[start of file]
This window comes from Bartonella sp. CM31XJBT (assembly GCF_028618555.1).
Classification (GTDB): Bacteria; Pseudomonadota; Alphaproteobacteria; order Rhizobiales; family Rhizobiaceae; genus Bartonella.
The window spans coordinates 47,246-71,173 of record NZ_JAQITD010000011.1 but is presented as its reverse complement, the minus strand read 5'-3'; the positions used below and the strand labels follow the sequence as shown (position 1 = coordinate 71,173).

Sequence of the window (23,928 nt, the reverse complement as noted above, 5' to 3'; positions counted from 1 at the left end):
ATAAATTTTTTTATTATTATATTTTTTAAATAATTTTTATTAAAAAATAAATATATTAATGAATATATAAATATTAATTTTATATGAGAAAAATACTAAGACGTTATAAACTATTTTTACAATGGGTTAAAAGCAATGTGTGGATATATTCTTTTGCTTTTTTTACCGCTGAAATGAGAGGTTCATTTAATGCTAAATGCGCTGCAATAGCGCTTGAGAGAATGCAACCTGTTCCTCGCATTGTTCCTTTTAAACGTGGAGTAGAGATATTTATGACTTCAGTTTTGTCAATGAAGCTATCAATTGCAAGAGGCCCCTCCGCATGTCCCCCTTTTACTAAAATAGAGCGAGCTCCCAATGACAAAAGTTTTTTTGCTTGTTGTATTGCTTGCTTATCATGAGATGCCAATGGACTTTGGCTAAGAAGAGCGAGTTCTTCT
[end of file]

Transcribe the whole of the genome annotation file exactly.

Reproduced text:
This window comes from Bartonella sp. CM31XJBT (assembly GCF_028618555.1).
Classification (GTDB): Bacteria; Pseudomonadota; Alphaproteobacteria; order Rhizobiales; family Rhizobiaceae; genus Bartonella.
The window spans coordinates 47,246-71,173 of record NZ_JAQITD010000011.1 but is presented as its reverse complement, the minus strand read 5'-3'; the positions used below and the strand labels follow the sequence as shown (position 1 = coordinate 71,173).

Sequence of the window (23,928 nt, the reverse complement as noted above, 5' to 3'; positions counted from 1 at the left end):
ATAAATTTTTTTATTATTATATTTTTTAAATAATTTTTATTAAAAAATAAATATATTAATGAATATATAAATATTAATTTTATATGAGAAAAATACTAAGACGTTATAAACTATTTTTACAATGGGTTAAAAGCAATGTGTGGATATATTCTTTTGCTTTTTTTACCGCTGAAATGAGAGGTTCATTTAATGCTAAATGCGCTGCAATAGCGCTTGAGAGAATGCAACCTGTTCCTCGCATTGTTCCTTTTAAACGTGGAGTAGAGATATTTATGACTTCAGTTTTGTCAATGAAGCTATCAATTGCAAGAGGCCCCTCCGCATGTCCCCCTTTTACTAAAATAGAGCGAGCTCCCAATGACAAAAGTTTTTTTGCTTGTTGTATTGCTTGCTTATCATGAGATGCCAATGGACTTTGGCTAAGAAGAGCGAGTTCTTCT